Whether an invasive approach changes outcome remains contentious. Three comparatively small single centre studies comparing mortality in patients with suspected VAP managed on the results obtained by either invasive studies or quantitative analysis of tracheal aspirates failed to find any difference in mortality.55,58,61 A much larger study involving 413 patients suspected of having VAP suggested that an invasive diagnostic strategy was desirable.59 Compared with patients who received clinical management, patients who received invasive management had reduced mortality rate at day 14 (16.2% and 25.8%, p = 0.02) and decreased antibiotic use (mean (SD) number of antibiotic free days, 5.0 (5.1) and 2.2 (3.5), p<0.001). Most recently a meta-analysis of randomised, controlled trials of invasive diagnostic strategies in suspected VAP reported that an invasive approach did not change mortality (odds ratio 0.89, 95% confidence interval 0.56 to 1.41), but did change antibiotic use (odds ratio for change in antibiotic management after invasive sampling, 2.85, 95% confidence interval 1.45 to 5.59).62
Two techniques are commonly used to obtain distal airway samples with the bronchoscope; BAL or protected specimen brushing (PSB).
BAL is performed by advancing the bronchoscope into a distal airway and instilling about 130–150 ml of sterile saline.63 Selection of the area of the lung for sampling is guided by the pattern of consolidation on the chest radiograph. As much of the saline a possible is aspirated and sent for quantitative culture. The most frequently used threshold for a positive culture is 104 colony forming units/ml. An examination of 23 studies evaluating the accuracy of BAL methods using fibreoptic bronchoscopy to diagnose VAP reported a mean (SD) sensitivity of 73% (18%) and a mean (SD) specificity of 82% (19%).63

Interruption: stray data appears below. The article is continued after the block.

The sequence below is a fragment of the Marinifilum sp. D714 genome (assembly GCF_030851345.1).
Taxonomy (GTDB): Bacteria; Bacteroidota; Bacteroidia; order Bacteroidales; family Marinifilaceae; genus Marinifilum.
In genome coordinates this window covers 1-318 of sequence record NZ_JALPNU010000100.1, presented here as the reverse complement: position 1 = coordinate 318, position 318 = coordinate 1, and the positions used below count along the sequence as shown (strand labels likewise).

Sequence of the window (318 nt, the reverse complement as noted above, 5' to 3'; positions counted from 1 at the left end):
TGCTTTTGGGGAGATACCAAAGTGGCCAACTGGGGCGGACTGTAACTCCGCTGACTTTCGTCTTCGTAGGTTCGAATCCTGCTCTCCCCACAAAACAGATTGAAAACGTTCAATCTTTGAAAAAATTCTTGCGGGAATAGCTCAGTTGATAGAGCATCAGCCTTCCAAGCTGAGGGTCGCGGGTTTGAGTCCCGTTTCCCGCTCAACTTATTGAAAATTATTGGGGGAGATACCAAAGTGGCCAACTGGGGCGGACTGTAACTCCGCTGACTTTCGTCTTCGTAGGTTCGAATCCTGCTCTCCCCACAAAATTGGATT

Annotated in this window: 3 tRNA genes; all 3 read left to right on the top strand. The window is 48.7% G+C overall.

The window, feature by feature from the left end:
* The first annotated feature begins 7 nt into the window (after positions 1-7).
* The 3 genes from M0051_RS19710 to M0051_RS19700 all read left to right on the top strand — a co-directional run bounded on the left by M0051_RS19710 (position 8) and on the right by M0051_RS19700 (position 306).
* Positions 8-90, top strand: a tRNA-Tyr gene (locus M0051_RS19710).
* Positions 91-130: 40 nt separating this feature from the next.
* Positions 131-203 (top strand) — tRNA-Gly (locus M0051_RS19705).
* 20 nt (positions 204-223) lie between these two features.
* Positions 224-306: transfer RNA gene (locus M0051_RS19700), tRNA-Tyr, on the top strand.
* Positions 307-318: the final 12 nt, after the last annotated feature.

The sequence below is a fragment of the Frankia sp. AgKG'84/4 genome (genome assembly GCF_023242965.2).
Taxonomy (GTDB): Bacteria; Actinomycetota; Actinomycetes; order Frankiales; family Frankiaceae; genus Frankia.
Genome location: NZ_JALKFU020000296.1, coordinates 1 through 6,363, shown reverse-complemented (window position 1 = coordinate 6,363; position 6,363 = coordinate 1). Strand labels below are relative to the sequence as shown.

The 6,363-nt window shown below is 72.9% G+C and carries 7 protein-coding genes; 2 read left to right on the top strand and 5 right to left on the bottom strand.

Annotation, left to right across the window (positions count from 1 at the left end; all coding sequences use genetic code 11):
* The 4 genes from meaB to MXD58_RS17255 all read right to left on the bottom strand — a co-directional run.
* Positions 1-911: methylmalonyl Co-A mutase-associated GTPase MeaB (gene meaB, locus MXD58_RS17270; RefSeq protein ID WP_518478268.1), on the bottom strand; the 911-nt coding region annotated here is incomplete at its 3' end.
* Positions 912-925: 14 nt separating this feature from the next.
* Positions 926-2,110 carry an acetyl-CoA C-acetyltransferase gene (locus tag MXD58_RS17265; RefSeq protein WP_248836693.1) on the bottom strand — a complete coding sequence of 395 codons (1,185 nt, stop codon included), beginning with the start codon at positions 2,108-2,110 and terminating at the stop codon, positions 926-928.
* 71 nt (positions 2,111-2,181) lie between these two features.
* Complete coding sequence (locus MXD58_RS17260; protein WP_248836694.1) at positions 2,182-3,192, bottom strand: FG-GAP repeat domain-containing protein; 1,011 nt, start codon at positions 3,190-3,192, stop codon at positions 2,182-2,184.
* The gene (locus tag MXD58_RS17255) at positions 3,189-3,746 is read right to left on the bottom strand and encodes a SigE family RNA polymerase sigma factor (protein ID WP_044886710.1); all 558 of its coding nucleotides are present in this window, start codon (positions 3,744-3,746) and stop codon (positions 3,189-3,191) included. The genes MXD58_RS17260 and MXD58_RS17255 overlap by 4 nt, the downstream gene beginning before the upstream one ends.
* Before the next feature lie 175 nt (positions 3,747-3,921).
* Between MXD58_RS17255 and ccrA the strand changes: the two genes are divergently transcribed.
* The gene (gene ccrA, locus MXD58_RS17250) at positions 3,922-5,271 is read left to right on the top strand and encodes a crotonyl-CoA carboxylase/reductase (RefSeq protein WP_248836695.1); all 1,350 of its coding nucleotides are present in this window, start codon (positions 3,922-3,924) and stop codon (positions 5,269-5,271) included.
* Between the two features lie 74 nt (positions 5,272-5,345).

Protected specimen brush
This technique was introduced in 1979 by Wiberley et al in an attempt to reliably obtain lower respiratory tract specimens that are not contaminated with tracheal or tracheal tube organisms.64 This technique entails the advancement of a double lumen catheter system under direct vision into the desired distal airway. Once in position the brush is advanced expelling the carbowax plug at the distal end of the catheter. Brushings are taken and the brush is then retracted into the catheter and removed, thereby protecting the brush from contamination. The brush is suspended in 1 ml of saline and quantitative culture obtained. A threshold of 103 colony forming units/ml is used to signify a positive result. Pooled data from 18 studies show that the diagnostic accuracy of this technique is high, with a sensitivity of 89% (95% confidence interval, 87% to 93%) and a specificity of 94% (95% confidence interval, 92% to 97%).65